So, in examining the record in this case we must do so not with the view of deciding whether upon the petition, affidavits and exhibits filed in the Court below, this Court would have been satisfied that the appellant could not have a fair and impartial trial in the Criminal Court of Baltimore City, or that there were reasonable grounds for the suggestion, but for the purpose of ascertaining whether there has been an abuse by that Court of the discretion given it.
The ground of the appellant's petition was that he was advised that there existed in Baltimore City such "an intense prejudice and bitter feeling against him," by reason of the great publicity given by the newspapers to his alleged connection with the crime with which he is charged, and the statements of public officials and taxpayers of the city interested in his prosecution, that it would be impossible to have the testimony in the case "passed upon in an unprejudiced, dispassionate and just manner, by any jury impanelled in the City of Baltimore."
As proof of the existence of such a prejudice there was filed, as we have said, seventeen affidavits, in which the affiants state their belief (based in some instances upon interviews had with various persons, and the fact that the appellant was associated in the mind of the public with the commission of the offense), that the appellant could not have a fair and impartial trial in said Court, and numerous clippings from the newspapers of Baltimore City, referring to the appellant and his supposed connection with the crime.
We have examined these clippings from the newspapers and do not find in them conclusive evidence of the existence of such an intense public prejudice against the accused as would enable this Court to say that the Court below abused the discretion given it in refusing to grant a removal of the case. They do show that great publicity was given to the appellant's supposed connection with the larceny of the City's money, but it does not necessarily follow that by reason thereof there existed such a prejudice against the accused as to render it impossible for him to secure a fair and impartial trial in Baltimore City. Crimes of the nature of the one with which the appellant is charged naturally give rise to much newspaper and other comment, but such comment does not always arouse such a general prejudice against the accused as to render it impossible for him to secure a fair trial in the county or city where the crime is committed, and it is for the Judge to whom the suggestion is made, to determine, on the proofs presented to him, whether such prejudice exists. It is said in 4 Ency. P. P. 401, that "Newspaper articles denunciatory of the accused are not in themselves sufficient to evidence the existence of such prejudice as will justify a change," and in the case of People v. Sharp, 5 N Y Crim. Rep. 155; People v. Squire, 1 N.Y. St. Rep. 534, and State v. Smarr, 121 N.C. 669, where very interesting discussions of the effect of newspaper articles as tending to show the existence of prejudice against the accused may be found, a similar view is announced.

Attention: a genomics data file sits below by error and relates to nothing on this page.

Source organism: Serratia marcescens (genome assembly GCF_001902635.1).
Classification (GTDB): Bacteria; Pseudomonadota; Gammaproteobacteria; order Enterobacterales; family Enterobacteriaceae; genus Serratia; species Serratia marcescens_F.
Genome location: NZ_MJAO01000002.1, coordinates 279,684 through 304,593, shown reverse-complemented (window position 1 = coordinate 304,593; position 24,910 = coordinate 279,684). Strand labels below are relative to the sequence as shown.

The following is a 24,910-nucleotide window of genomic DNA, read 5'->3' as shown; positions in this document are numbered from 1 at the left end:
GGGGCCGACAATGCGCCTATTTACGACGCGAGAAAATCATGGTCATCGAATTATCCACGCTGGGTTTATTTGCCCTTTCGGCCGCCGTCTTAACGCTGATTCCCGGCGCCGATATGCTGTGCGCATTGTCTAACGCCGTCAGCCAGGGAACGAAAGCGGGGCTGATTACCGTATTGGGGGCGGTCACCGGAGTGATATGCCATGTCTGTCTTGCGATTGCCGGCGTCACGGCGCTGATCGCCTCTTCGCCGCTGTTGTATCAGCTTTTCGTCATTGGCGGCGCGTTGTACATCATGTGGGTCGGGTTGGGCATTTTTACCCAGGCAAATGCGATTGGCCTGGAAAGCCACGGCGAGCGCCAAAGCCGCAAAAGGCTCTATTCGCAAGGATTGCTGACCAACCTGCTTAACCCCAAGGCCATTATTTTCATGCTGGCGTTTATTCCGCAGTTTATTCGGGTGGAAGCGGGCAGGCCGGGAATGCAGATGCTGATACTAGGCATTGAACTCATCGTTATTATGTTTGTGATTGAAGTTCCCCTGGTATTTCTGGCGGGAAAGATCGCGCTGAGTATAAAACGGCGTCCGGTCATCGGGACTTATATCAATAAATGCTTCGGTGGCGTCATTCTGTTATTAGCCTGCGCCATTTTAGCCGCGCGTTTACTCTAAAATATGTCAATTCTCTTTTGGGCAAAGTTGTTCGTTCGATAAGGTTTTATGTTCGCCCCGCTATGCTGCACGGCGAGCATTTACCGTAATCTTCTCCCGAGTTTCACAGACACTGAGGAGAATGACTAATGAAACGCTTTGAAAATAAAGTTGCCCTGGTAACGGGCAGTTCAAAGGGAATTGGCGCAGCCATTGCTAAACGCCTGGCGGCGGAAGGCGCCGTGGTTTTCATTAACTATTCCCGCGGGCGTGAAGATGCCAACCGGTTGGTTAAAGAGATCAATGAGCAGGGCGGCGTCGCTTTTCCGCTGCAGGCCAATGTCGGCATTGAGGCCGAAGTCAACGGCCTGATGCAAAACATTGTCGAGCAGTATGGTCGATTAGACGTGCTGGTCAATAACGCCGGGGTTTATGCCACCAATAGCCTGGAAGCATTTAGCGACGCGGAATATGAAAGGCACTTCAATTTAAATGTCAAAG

Nor do the affidavits contain such positive evidence of the existence of prejudice against the appellant as would necessarily control the action of the Court below. These affidavits, as we have said, express the belief of the parties, based on interviews had with various persons, without stating what was said in such interviews, and the fact that in the mind of the public the appellant was associated with the crime committed, and, in the judgment of the Court, the honest belief of the parties who made these affidavits may not have been well founded. Mr. Bishop says that, "The venue will not be changed for the mere belief of the party or his witnesses that he cannot have a fair trial in the county. Facts and circumstances must appear, satisfying the Court." See also 12 Cyc. 246-7-8. And in 4 Ency. P. P. 434, it is said that, "Facts must be shown from which the Court can deduce the conclusion that the ground relied on for the change actually exists; and, as a rule, mere belief, opinions or conclusions will not be sufficient to warrant the Court in exercising its power, unless the information upon which the belief is founded, or the grounds upon which the opinions or conclusions are based, are sufficiently shown."
Without further prolonging this opinion, or discussing the numerous other authorities furnished through the commendable industry of counsel in their carefully prepared briefs, it follows from what we have said that the record does not show that the Court below abused the discretion given it, and that the order refusing to remove the case must, therefore, be affirmed, in accordance with the per curiam order filed on June 1, 1909.
Order affirmed with costs.
WORTHINGTON, J., dissents.